So, where is Jimmy this week? Last time we saw him, Howard confessed that Chuck’s battle with the insurance company had led to a bitter disagreement and Chuck’s forced retirement. This was the result of Jimmy telling the insurance company about Chuck’s nervous meltdown in court, but what does Jimmy do? He says, “Well, Howard, that’s your cross to bear.” And he whistles while pouring a fresh pot of coffee.
Jimmy became more like his brother in that moment, delivering an almost identically cruel line when compared to Chuck’s final words to him: “You’ve never mattered all that much to me.” It’s a line of cruelty coming from someone who is emotionally bankrupt and afraid to appear vulnerable. For Chuck, emotional bankruptcy manifested as a crippling anxiety over electricity. For Jimmy, it means turning into more like his brother, a man with no regrets. He’s essentially telling Howard, “You feel responsible? Well, join the rest of us.”
This week’s episode (“Breathe”) was written by Thomas Schnauz, a real heavy hitter on the show who penned seven episodes total for Better Call Saul and seven others for Breaking Bad – and the writing shines through this week, being one of the more deeply written episodes in recent memory. We see one of those Hummel figurines, a callback to Season 1 where Jimmy was tasked with cataloging all of Mrs. Strauss’ Hummel collection in preparation of her will.
Sure enough, this episode we’re seeing Howard execute Chuck’s will – a scene that gives us another stellar moment with Kim (I can never get enough of Rhea Seehorn) who clearly understand the raw deal that Jimmy has been cut in his family life – so what’s the Hummel figurine got to do with all of this? It was the beginning of his Elder Law career, the career that he gave up at the end of Season 3 by outing himself in front of Irene and her friends.
And it’s clear that Jimmy is still kicking himself over having manipulated Irene in the first place. He knows how powerful he is, how he can wheel-and-deal his way into or out of any situation – we watch him do an interview for a copier salesman position, charm their socks off, then walk right back and convince them to hire him on the spot. What does he do next? He tells them they’re suckers. And he feels sorry for them. That’s the truth. He does feel sorry for anyone who falls for his own tricks. Jimmy McGill is the “chimp with a machine gun”, as Chuck so aptly phrased it, and he doesn’t even need a law degree to mow down his opponents.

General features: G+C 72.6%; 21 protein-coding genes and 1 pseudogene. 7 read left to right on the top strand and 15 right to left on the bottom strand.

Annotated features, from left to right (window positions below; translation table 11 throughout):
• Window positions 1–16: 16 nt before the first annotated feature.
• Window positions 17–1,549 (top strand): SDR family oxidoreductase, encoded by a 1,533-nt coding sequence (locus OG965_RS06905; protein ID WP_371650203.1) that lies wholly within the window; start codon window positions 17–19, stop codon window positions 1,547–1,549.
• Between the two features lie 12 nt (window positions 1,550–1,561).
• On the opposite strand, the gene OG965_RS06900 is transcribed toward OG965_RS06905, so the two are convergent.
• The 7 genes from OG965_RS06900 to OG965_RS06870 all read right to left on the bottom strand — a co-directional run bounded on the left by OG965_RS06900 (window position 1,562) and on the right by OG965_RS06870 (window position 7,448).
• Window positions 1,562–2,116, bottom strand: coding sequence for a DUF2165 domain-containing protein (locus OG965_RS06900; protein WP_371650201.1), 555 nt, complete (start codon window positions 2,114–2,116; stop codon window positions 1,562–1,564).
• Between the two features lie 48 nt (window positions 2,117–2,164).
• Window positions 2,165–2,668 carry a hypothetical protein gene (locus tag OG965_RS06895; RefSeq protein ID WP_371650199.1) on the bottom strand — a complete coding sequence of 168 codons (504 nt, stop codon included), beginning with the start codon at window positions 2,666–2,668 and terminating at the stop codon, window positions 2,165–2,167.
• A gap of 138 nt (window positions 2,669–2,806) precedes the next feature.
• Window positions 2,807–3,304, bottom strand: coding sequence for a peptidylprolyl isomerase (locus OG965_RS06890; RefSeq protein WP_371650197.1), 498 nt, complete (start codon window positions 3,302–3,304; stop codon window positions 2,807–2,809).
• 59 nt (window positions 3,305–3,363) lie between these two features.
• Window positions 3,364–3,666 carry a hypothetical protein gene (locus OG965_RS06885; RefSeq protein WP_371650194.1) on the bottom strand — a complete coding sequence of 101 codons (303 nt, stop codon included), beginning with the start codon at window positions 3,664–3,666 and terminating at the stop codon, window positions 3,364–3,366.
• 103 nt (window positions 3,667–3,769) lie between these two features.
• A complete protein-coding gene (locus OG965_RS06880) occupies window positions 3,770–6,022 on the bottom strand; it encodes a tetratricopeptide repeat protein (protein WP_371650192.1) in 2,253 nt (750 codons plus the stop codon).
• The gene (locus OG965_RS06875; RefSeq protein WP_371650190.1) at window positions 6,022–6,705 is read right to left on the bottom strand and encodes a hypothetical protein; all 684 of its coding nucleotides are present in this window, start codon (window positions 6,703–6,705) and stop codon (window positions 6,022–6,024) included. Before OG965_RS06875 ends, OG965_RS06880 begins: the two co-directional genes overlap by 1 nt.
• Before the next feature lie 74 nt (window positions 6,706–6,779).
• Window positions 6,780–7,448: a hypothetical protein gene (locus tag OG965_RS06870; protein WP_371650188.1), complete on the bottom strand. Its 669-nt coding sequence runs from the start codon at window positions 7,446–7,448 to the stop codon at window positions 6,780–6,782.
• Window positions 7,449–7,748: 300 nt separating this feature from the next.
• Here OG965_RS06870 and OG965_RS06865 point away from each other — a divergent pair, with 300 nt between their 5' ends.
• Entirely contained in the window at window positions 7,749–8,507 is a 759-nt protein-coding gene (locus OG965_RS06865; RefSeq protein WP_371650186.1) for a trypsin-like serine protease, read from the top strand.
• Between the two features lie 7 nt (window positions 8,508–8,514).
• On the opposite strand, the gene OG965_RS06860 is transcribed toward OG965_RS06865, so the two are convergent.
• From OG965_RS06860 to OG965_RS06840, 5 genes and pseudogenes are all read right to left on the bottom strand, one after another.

So, of course, Jimmy doubles-down and calls Mike up, saying, “I’ve got a job for you”, seemingly planning on stealing that Hummel figurine. He’s taking Chuck’s final bit of advice from the Season 3 finale: “Why have regrets?” When he continues to bend the rules over and over, why torture himself and feel bad about it? Embrace his inner nature! Of course, the heartbreaking thought is imagining what chain of events this single decision could lead to, and how will it jeopardize his relationship with Kim?
Among many things, Better Call Saul can be viewed as a tragic love story – after all, Jimmy and Kim’s relationship embodies everything that Chuck and his wife Rebecca could never have been together – or perhaps, Chuck did have that sort of love once and he squandered it for a career – perhaps, he saw his brother headed down the same path, and so Chuck constantly tried thwart him, to stop this “chimp with a machine gun” from destroying a beautiful thing. Simultaneously, you could argue that Chuck fought Jimmy for only the most selfish reasons. And for all those reasons that Chuck was envious of his brother’s charisma, it had never occurred to me that he might also have coveted Kim’s undying loyalty toward Jimmy. Chuck had fought hard to become the man he was, as Howard exemplified in his obituary, and yet Jimmy is truly the man who has it all. Jimmy has Kim.